Liked by 2 people

  7. Michele:

    Have you a spy in Engleville? I fear so, for you have described my days here at the ranch, including the dastardly glass and the knee-deep leaves. Most especially, the observation that these tasks and chores are not accomplished as readily and easily as they once were. My wife and I have become fond of making such observations and concluding with “I was thirty-eight once.”
    It seemed there was no task or dream or trouble we could not tackle with zeal and stamina.
    I have found that my mind is about twenty years behind the times when it comes to its expectations of what this body and soul should be able to do. Reality has been banging on the door for some time now, but I refuse to let it in.

    On the power of people:

    “These women made me want to be good. These ladies, did not look mighty or powerful, but they were, for their love was sufficient and enough to last a lifetime.”

    Having now a lifetime to reflect on, it becomes clear how this applies to some special people in my life. My mother would be obvious, I suppose, but then there also are those from an unexpected quarter. Without blood relation or cohabitation, sometimes through nothing more than chance, ordinary people have had real and lasting impact on my life, and I am better for knowing them or having done so when they lived.

    Entering now into the season of Thanksgiving, I am thankful for the reminder that these things are eternal for us, as long as we seek to remember them. Indeed, there are gifts from which I benefit that I may be entirely unaware of and unable to enumerate. I will remember to be thankful for these, too.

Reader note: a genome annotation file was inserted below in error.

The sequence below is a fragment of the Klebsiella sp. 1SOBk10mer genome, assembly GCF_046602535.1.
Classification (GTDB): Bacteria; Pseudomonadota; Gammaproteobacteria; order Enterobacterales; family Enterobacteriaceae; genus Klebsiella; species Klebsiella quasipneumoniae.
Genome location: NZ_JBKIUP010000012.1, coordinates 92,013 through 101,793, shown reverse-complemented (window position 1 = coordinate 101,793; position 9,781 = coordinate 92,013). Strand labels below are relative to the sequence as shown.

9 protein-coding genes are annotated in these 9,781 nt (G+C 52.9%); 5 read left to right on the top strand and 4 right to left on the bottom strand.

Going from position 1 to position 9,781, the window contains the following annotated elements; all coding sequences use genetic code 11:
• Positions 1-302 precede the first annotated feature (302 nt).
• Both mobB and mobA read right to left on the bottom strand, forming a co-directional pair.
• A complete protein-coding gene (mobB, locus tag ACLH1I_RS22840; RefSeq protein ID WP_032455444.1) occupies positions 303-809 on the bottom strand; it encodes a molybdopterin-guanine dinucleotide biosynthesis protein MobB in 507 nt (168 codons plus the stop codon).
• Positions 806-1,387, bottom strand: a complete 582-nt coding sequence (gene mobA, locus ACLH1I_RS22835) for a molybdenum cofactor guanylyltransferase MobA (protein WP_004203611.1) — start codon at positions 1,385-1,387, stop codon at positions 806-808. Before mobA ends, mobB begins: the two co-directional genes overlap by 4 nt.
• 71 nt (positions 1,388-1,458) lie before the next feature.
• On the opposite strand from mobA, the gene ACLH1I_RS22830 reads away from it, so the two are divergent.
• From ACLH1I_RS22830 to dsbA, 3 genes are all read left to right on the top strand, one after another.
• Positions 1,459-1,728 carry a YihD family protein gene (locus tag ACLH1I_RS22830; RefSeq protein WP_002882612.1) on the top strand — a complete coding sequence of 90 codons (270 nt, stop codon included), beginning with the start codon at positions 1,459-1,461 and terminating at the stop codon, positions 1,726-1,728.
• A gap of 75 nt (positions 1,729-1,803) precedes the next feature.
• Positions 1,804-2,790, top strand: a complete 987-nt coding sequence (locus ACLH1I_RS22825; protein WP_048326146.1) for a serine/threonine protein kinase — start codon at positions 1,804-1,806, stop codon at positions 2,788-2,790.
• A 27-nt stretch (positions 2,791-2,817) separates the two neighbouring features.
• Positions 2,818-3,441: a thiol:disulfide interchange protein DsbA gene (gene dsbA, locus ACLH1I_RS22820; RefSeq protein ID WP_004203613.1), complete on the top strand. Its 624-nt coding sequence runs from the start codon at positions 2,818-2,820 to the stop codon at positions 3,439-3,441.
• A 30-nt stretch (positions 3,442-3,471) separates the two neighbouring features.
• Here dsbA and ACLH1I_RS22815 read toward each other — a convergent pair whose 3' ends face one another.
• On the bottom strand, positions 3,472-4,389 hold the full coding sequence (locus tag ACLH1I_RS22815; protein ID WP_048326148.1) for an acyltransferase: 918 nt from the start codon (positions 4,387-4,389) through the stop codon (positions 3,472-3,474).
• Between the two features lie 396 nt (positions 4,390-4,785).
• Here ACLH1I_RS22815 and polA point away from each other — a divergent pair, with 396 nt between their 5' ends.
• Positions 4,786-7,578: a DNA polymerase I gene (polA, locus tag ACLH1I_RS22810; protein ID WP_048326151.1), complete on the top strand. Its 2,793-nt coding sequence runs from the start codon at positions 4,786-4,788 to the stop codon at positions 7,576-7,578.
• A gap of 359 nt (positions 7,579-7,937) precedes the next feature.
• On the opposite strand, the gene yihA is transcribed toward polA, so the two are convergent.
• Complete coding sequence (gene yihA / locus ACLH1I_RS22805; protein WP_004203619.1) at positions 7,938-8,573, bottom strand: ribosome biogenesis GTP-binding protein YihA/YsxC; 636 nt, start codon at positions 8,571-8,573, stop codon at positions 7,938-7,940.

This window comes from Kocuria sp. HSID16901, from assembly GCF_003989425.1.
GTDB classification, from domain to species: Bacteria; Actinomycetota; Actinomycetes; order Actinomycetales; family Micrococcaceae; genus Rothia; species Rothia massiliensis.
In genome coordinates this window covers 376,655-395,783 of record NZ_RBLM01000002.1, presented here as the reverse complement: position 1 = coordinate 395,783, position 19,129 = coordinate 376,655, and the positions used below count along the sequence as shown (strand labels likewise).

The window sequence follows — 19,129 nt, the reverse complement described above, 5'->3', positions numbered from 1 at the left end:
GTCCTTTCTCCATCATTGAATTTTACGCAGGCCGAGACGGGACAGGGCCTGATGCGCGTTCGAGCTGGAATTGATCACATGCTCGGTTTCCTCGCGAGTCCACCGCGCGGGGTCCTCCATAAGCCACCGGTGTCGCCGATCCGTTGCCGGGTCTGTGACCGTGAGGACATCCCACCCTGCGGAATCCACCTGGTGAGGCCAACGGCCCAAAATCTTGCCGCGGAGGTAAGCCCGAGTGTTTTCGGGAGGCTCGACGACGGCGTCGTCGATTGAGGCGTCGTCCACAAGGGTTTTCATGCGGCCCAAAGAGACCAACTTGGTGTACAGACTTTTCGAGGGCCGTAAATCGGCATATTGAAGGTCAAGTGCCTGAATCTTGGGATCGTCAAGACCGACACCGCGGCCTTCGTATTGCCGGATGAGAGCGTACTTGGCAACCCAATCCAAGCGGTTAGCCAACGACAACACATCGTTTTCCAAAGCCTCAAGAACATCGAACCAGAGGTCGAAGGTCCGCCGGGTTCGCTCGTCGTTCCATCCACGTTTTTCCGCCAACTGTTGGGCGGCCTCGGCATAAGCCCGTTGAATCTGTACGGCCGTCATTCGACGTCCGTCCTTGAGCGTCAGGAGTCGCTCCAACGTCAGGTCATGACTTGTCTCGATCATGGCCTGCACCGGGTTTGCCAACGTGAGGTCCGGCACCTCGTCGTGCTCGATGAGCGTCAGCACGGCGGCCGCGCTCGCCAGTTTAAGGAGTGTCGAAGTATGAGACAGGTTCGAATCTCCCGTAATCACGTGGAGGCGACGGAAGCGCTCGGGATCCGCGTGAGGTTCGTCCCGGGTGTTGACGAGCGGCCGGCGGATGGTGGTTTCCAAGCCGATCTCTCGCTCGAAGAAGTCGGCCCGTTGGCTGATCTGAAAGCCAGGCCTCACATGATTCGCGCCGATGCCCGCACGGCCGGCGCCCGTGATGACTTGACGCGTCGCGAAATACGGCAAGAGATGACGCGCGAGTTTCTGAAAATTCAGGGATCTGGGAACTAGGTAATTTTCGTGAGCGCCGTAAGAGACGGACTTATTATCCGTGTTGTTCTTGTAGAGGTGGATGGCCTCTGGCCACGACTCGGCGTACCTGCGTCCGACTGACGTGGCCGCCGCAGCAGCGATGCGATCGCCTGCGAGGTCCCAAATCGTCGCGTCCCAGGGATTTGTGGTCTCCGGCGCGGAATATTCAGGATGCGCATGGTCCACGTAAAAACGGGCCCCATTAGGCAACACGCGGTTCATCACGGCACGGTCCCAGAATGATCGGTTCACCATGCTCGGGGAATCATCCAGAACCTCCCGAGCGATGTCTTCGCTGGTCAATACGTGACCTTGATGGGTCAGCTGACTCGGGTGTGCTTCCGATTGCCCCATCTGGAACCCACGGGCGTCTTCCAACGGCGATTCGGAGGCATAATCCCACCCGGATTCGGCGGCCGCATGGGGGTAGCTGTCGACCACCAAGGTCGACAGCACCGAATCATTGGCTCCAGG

I will count your friendship among these fine gifts that add depth and hue to my life.
    One who writes narratives that parallel my own life, and makes people “want to be good” by the nature of your own goodness. I am better for knowing you.

    Love,

    Scott

    Liked by 1 person

    1. well, my friend, you make me especially sorry, for being so late in reading this. I declare that knowing you is like getting to know myself better. Now your concluding comments, I could sing back to you. I am so very glad to know you-that you are in this world, at the same time that I am. thank you and always a fan, Michele

      Liked by 1 person

  8. Oh my goodness… the story about your mama, your grandmama’s china cabinet, and the preacher!!! That was certainly a fortuitous arrival for your mama’s sake! Liz too gets the heebie-jeebies when the sun shines through dirty windows, “tattling” on her. Her tolerance level for such things is much lower than mine. 🙂 As always, your post was a breath of fresh air!

    Like